The defendant's caterwauling about the prosecutor's chosen analogy fares no better. The government's case was built largely on the testimony of three relatively low-level coconspirators who identified the defendant as a co-owner of the drug point. During the trial, the defendant attempted to undercut this testimony by stressing that the cooperating witnesses had little or no personal contact with him. In her final rebuttal argument, the prosecutor rejoined by likening the defendant to the chief executive officer of a large, multi-branch bank: though ordinary branch employees may not ever see the chief executive officer “filling up the ATM machines,” they still know that “he is the boss.”

Although the defendant now argues that this analogy was inapt, he did not object to it at trial. In this instance, the prosecutor's analogy was not perfect—indeed, few analogies are—but it effectively conveyed to the jury the possibility that low-level employees can have knowledge about an organization's leadership without having any personal interaction with the leader. We discern no prosecutorial misconduct.4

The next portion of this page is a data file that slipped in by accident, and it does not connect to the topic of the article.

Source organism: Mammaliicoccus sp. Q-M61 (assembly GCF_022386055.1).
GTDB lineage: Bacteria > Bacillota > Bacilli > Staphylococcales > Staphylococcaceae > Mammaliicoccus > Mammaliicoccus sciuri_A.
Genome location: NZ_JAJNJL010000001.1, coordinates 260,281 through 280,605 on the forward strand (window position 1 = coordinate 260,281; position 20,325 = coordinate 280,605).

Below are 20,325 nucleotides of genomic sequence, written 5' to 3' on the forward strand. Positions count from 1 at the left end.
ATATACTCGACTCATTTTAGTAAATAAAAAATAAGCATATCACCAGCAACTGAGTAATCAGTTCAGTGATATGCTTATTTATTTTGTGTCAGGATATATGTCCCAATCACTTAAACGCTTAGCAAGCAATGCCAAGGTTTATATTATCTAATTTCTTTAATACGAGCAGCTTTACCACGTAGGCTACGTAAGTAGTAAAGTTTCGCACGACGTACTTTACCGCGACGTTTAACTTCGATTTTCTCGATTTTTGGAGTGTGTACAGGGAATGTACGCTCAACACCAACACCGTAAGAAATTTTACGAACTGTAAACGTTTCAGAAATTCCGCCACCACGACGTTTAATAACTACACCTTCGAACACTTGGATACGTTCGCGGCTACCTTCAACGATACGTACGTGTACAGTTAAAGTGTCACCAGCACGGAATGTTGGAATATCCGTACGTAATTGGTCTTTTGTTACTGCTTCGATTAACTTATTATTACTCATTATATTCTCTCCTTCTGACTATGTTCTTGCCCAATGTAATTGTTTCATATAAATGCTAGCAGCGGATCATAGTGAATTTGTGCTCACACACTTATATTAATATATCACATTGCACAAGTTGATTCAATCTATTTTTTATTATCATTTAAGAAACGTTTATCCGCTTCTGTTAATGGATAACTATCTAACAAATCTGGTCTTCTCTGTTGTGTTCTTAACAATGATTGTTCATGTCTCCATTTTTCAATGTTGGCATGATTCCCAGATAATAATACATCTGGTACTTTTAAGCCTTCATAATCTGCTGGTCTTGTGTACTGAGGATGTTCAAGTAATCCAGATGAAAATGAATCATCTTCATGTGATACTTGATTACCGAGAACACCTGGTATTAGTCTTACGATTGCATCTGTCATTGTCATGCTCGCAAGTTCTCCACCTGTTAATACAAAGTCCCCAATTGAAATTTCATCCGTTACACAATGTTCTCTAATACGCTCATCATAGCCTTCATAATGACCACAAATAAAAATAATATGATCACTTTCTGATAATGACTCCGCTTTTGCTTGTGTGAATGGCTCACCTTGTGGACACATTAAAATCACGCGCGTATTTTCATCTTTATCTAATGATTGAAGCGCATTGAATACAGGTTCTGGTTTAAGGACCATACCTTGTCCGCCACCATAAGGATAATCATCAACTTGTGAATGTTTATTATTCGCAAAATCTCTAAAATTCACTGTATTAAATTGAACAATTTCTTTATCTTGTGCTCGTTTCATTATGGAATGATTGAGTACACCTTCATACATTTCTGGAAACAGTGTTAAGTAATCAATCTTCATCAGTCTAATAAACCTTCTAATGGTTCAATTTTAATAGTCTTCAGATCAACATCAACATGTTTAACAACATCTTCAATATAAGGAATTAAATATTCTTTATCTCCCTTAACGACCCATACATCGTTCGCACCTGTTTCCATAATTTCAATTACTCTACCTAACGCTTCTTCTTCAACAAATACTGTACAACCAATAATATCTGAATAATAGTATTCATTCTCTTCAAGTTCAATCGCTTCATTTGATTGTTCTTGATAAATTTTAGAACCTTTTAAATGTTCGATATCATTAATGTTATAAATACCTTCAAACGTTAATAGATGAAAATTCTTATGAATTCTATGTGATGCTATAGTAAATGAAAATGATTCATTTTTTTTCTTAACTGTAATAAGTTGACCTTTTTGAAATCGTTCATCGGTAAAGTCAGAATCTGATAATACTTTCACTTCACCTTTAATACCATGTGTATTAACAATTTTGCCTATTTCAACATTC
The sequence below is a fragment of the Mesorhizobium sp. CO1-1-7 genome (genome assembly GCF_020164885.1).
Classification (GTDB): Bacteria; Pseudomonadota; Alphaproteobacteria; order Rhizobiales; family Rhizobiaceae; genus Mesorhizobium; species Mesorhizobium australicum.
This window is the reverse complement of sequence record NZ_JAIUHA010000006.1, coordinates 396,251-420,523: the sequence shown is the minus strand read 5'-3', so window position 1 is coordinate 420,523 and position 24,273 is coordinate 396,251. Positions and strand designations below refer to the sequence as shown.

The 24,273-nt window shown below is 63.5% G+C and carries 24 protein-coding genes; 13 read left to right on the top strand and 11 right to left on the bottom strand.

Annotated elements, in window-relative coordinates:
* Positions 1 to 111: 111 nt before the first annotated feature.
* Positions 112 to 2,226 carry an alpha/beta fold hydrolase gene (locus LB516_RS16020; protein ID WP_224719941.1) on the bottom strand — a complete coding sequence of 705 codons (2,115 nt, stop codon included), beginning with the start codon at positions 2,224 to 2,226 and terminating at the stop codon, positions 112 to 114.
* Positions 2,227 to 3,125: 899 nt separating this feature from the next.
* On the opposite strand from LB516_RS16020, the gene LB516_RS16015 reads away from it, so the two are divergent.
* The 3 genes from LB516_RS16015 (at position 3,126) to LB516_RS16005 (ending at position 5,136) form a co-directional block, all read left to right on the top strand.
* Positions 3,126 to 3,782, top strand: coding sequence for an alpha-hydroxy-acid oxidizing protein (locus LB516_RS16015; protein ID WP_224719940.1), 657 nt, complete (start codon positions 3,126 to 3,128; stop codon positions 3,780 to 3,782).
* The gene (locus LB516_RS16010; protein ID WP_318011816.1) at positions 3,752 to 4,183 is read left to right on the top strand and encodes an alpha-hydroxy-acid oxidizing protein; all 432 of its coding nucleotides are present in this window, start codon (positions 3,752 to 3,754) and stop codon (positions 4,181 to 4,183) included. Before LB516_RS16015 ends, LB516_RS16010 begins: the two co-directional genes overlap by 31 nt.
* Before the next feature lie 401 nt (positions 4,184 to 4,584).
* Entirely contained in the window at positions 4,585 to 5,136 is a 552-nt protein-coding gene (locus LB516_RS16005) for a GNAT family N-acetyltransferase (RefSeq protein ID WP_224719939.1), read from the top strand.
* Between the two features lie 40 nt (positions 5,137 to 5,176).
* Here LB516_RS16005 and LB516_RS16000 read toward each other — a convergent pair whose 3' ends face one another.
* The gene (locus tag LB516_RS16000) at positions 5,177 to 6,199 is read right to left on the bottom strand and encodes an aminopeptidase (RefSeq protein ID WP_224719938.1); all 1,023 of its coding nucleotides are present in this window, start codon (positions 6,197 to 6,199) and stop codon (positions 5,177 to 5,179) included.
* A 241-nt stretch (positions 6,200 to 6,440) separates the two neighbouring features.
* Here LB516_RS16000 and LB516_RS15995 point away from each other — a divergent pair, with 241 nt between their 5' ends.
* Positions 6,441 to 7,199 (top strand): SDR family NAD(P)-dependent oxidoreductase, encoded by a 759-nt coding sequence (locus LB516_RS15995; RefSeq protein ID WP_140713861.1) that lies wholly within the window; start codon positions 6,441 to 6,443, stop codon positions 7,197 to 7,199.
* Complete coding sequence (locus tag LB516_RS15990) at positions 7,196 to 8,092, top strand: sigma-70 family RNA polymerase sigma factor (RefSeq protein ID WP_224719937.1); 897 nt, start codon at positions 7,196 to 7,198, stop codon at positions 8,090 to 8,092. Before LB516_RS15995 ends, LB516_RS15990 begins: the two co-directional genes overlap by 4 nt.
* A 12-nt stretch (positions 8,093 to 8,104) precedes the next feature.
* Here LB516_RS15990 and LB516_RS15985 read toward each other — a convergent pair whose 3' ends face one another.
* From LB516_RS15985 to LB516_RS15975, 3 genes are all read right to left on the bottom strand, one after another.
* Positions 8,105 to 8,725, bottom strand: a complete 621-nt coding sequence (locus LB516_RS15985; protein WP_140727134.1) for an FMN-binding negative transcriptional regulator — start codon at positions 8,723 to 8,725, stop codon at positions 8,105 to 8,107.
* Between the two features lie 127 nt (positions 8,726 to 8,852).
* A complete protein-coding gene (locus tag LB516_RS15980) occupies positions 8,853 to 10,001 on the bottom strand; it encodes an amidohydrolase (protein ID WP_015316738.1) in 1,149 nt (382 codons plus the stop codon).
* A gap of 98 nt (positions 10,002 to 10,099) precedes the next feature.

B. The Jencks Claim.

We turn now to the defendant's claim that, despite a timely request for disclosure, the government failed to produce certain materials, in violation of the Jencks Act, 18 U.S.C. § 3500. The materials comprise so-called DEA–6 reports of witness interviews compiled by the Drug Enforcement Administration (DEA).